Room for “Precision Oncology – A centrepiece of cancer care in the 21st century”

Published on: Wednesday, February 24th, 2016 View all Articles

Published by ETHealthworld.com on February 24, 2016
By Dr. Mandar KulkarniChief Technology Officer, Cancer Genetics India

Reforms of the last budget continue to stabilize and grow the Indian economy. Most analysts and leading indices have a positive outlook on economic growth in India.On the back of a 2014-15 budget that focused on middle class tax relief, policies for uplifting farmers and the poor, uncovering black money, and boosting agriculture, the 2015-16 budget promises to be populist and is expected to balance economic growth with fiscal conservatism in terms of deficit management. As several public schemes like Jandhan, Safe India, Green India, Clean India, Skill India, Make in India take deeper roots and begin to transform our society, realization of the dream of providing high quality medical service in each village and city by 2022 (described in the “Amrut Mahotsav Vision for Team India” framework by Mr. Modi), will require prioritization of the development of medical services with adequate budgetary allotment. Addressing the disease burden of populous India is a daunting challenge. Although diabetes, infectious disease, and heart disease are at the top of the “burden-list”, the socio-economic burden of cancer cannot be ignored, primarily due to its terminal nature and the high-cost of clinical management.

As we mature into a leading economy, mean disposable income in urban households will continue to rise. Combined with the trend of lowering the cost of genetic testing, several genetic cancer diagnostic tests, which have a high price tag today, will become affordable for the urban population. However if we wish to succeed in effectively lowering the overall economic burden of cancer in India, the testing must be brought to a much larger population.

Precision oncology relies on testing for certain unique genetic characteristics of tumors that are targetable for optimizing the therapeutic choices and drug regimens to maximize the benefit of treatment. The western world is guided by carefully designed and well maintained databases of such genetic characteristics of tumors and draws upon this wealth of information to guide clinical decisions. The activity of cataloging such genetic information is a large scale endeavor and should remain in the public domain to avoid disproportionate monetization of such information. A few other nations, albeit developed economies, have already begun documentation of genetic variation in respective populations. Several funding models (e.g. entirely public-funded, public private partnership, open or closed consortia, multi-national initiatives etc.) are available to setup such initiatives. The 100K GenomeAsia project is one example of a multi-national initiative.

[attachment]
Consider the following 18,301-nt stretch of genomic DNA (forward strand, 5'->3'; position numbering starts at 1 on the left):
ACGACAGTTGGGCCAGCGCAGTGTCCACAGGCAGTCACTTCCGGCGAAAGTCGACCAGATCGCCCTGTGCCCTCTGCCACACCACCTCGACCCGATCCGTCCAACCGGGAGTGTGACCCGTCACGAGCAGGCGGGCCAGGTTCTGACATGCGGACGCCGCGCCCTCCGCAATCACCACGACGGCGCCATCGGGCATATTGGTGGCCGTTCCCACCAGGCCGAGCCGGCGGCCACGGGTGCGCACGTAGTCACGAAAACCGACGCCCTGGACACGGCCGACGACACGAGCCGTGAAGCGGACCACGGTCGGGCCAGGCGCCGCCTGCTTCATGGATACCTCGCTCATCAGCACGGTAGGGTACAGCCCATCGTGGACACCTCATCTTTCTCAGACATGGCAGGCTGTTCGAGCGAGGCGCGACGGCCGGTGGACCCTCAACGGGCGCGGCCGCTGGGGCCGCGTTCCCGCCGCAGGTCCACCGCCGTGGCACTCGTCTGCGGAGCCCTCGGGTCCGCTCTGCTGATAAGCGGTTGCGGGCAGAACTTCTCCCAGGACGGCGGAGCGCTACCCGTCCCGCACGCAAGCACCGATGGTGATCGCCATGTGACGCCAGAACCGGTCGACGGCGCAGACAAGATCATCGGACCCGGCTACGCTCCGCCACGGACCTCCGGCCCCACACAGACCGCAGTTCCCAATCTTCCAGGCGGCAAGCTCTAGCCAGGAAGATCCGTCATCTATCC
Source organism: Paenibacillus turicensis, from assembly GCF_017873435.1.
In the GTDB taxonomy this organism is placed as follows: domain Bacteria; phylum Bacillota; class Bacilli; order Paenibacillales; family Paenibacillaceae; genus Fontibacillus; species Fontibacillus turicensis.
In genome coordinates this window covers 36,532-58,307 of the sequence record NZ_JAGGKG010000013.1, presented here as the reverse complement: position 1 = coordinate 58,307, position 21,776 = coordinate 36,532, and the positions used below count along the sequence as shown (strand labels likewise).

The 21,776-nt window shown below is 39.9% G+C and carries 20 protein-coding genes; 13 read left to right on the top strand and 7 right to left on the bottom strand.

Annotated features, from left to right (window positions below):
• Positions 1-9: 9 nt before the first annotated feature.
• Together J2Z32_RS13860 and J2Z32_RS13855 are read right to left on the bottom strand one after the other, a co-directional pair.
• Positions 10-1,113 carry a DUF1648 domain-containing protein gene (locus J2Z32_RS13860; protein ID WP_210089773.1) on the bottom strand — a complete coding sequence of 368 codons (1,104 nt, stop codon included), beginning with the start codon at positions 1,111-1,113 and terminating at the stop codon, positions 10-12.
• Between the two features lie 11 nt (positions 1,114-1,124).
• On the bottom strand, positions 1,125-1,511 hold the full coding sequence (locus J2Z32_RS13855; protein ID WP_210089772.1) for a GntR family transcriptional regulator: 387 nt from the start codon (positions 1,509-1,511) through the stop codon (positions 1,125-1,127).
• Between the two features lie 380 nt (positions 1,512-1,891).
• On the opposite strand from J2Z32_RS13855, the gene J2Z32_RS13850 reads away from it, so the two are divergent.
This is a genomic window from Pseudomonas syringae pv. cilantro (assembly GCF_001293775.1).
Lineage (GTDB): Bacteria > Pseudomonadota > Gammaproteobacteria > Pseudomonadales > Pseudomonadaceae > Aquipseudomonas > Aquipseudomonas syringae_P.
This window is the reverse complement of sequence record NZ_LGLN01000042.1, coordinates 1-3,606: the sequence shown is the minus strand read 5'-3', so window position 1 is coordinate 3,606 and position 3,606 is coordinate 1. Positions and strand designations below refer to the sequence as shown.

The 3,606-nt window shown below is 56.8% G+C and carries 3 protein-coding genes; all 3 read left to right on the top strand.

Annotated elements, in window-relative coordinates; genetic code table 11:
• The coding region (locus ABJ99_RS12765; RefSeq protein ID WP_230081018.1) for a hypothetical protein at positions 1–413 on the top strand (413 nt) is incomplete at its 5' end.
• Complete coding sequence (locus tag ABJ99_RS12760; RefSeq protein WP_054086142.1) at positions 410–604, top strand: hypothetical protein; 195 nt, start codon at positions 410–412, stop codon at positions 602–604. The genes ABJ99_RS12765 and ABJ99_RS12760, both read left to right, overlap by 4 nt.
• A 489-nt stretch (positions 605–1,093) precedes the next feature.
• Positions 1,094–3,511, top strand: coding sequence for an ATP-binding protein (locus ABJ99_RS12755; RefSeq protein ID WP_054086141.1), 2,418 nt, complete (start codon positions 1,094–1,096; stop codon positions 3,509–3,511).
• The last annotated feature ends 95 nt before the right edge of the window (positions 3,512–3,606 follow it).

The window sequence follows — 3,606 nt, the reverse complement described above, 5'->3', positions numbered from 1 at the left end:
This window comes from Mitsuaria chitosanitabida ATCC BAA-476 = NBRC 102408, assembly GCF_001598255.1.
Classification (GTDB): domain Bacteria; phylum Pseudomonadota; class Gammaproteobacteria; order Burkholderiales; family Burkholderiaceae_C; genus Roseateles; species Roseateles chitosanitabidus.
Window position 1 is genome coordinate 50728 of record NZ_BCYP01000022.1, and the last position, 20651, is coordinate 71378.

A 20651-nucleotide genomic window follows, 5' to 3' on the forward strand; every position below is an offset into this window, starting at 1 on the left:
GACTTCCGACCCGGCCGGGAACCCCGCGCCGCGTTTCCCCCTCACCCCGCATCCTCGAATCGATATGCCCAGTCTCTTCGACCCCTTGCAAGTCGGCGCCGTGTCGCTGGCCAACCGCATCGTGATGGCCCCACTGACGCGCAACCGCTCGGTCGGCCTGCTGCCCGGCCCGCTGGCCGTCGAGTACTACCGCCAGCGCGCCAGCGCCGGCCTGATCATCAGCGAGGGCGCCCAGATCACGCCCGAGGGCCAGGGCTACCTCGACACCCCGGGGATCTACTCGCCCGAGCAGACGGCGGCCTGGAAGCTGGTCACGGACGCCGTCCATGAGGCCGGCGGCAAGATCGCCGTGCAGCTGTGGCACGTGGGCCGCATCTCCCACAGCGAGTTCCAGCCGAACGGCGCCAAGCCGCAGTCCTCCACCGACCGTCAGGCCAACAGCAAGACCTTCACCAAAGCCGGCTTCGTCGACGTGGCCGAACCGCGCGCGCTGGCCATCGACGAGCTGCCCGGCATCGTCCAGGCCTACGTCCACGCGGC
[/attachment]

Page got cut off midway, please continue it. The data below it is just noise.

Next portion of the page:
Another major challenge for the adoption of precision oncology testing is the lack of a consistently practiced standard of care guidelines where we can insert or mandate genetic testing. This does not imply compromised quality of care but poses the challenge of adopting a state-of-the-art test in a highly heterogeneous consumer market. Many times oncologists question the high-cost of genetic testing and place disproportionate expectations on the test. Genetic testing is designed to increase the objectivity of the treatment choices instead of eliminating the need for other clinical tests. It improves the overall clinical cancer care we can provide by preventing some empirical choices that may be suboptimal for the patient, thereby reducing the total cost of the treatment. Wouldn’t it be useful to know how effective the therapeutic choice will be and what the quality of the patient’s life is going to be during the course of treatment and beyond?

If we accept this argument, the next criticism faced by precision oncology testing is that the clinical report for these tests are currently based on western databases so how relevant is the report to Indian patients? This now becomes a circular argument and begs us to address the creation of a genetic database for our country. In addition, if we do not do this today, someone else will and we may have to pay for our own data. Although most useful for precision oncology, larger scale genetic data cataloging is also of great use to understand the genetic basis of other diseases. Because such activity is expected to be a multi-year project with a high price tag the earlier we begin the earlier can we reap the benefits. As DNA sequencing becomes more and more affordable this century will belong to molecular diagnostics, and precision oncology stands to benefit the most. The 2016-17 union budget will continue to focus on fiscal policy, make in india, swachchh bharat, and agricultural relief, but if we are serious about meeting the 2022 deadline for cost effective healthcare we should not ignore this for long. The promise is that we are creating the infrastructure to lower the cost of cancer care.

 

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